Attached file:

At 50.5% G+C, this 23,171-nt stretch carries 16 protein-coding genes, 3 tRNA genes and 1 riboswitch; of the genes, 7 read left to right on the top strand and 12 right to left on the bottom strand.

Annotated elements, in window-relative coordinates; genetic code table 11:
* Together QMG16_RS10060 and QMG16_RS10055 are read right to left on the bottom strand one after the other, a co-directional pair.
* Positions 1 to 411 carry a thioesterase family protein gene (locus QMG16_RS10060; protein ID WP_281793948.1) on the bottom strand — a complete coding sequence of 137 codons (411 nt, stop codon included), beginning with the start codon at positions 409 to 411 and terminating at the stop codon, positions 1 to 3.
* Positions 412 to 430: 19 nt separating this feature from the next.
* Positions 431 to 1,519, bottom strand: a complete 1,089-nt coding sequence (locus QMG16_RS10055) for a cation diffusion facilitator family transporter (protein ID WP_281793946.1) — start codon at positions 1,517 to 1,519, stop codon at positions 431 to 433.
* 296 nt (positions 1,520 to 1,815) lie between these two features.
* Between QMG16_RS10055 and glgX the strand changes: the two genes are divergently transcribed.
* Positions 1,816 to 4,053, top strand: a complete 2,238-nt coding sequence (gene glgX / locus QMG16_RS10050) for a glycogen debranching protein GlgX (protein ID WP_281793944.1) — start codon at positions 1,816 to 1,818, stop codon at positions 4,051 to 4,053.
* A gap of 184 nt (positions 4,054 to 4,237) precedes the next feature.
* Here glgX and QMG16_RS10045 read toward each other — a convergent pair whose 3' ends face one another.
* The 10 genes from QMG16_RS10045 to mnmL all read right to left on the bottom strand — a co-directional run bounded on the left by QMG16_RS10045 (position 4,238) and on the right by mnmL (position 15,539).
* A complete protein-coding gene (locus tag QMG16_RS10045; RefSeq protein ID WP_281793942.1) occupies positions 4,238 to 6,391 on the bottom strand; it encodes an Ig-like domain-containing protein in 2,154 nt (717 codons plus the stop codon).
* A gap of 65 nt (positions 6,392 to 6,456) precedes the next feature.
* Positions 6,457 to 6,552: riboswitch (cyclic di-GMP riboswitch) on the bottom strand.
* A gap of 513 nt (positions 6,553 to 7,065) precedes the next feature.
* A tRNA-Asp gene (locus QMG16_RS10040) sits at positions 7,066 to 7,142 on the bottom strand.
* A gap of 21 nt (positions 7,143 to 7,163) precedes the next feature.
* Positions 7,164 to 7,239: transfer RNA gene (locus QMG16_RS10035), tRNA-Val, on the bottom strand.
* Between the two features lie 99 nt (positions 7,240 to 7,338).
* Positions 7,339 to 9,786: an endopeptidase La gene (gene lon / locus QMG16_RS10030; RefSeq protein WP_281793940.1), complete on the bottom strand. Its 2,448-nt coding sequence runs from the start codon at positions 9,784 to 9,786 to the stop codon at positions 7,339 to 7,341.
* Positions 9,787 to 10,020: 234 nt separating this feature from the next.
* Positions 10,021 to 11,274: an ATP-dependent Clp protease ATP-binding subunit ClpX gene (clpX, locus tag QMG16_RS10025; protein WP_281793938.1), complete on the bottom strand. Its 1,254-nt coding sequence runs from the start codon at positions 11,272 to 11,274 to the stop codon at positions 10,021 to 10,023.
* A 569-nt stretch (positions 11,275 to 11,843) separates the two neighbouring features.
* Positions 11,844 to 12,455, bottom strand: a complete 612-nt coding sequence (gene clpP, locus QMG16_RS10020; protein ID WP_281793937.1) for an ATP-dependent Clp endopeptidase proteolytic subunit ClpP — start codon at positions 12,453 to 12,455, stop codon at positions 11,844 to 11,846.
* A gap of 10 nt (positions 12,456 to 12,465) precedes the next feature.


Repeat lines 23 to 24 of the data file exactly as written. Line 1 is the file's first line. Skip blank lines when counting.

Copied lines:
* Positions 10,021 to 11,274: an ATP-dependent Clp protease ATP-binding subunit ClpX gene (clpX, locus tag QMG16_RS10025; protein WP_281793938.1), complete on the bottom strand. Its 1,254-nt coding sequence runs from the start codon at positions 11,272 to 11,274 to the stop codon at positions 10,021 to 10,023.
* A 569-nt stretch (positions 11,275 to 11,843) separates the two neighbouring features.